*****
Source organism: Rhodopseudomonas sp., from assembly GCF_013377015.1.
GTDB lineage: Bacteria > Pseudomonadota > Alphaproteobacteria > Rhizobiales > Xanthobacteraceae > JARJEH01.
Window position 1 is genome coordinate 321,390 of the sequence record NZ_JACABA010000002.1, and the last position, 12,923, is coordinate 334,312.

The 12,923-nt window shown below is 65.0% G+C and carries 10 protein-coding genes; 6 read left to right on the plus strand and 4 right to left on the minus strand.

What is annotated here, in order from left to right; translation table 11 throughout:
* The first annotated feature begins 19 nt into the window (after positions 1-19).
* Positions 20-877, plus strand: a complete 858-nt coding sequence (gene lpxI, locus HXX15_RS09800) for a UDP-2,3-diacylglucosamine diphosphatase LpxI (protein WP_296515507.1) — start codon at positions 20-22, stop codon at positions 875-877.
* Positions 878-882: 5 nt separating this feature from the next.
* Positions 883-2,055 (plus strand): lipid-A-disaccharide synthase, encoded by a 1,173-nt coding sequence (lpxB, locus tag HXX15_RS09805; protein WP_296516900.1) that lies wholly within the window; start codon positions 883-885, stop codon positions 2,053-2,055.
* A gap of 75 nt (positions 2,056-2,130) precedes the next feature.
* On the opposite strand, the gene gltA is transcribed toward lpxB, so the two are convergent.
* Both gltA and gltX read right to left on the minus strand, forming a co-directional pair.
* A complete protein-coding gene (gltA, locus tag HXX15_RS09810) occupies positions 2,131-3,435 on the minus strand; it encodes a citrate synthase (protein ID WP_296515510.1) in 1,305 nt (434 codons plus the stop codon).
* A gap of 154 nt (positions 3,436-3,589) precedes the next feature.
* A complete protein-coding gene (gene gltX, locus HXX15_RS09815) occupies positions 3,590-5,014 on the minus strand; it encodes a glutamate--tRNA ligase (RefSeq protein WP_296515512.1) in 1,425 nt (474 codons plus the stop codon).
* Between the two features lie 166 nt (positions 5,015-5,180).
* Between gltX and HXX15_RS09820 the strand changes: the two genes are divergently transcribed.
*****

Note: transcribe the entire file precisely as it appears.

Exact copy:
Source organism: Rhodopseudomonas sp., from assembly GCF_013377015.1.
GTDB lineage: Bacteria > Pseudomonadota > Alphaproteobacteria > Rhizobiales > Xanthobacteraceae > JARJEH01.
Window position 1 is genome coordinate 321,390 of the sequence record NZ_JACABA010000002.1, and the last position, 12,923, is coordinate 334,312.

The 12,923-nt window shown below is 65.0% G+C and carries 10 protein-coding genes; 6 read left to right on the plus strand and 4 right to left on the minus strand.

What is annotated here, in order from left to right; translation table 11 throughout:
* The first annotated feature begins 19 nt into the window (after positions 1-19).
* Positions 20-877, plus strand: a complete 858-nt coding sequence (gene lpxI, locus HXX15_RS09800) for a UDP-2,3-diacylglucosamine diphosphatase LpxI (protein WP_296515507.1) — start codon at positions 20-22, stop codon at positions 875-877.
* Positions 878-882: 5 nt separating this feature from the next.
* Positions 883-2,055 (plus strand): lipid-A-disaccharide synthase, encoded by a 1,173-nt coding sequence (lpxB, locus tag HXX15_RS09805; protein WP_296516900.1) that lies wholly within the window; start codon positions 883-885, stop codon positions 2,053-2,055.
* A gap of 75 nt (positions 2,056-2,130) precedes the next feature.
* On the opposite strand, the gene gltA is transcribed toward lpxB, so the two are convergent.
* Both gltA and gltX read right to left on the minus strand, forming a co-directional pair.
* A complete protein-coding gene (gltA, locus tag HXX15_RS09810) occupies positions 2,131-3,435 on the minus strand; it encodes a citrate synthase (protein ID WP_296515510.1) in 1,305 nt (434 codons plus the stop codon).
* A gap of 154 nt (positions 3,436-3,589) precedes the next feature.
* A complete protein-coding gene (gene gltX, locus HXX15_RS09815) occupies positions 3,590-5,014 on the minus strand; it encodes a glutamate--tRNA ligase (RefSeq protein WP_296515512.1) in 1,425 nt (474 codons plus the stop codon).
* Between the two features lie 166 nt (positions 5,015-5,180).
* Between gltX and HXX15_RS09820 the strand changes: the two genes are divergently transcribed.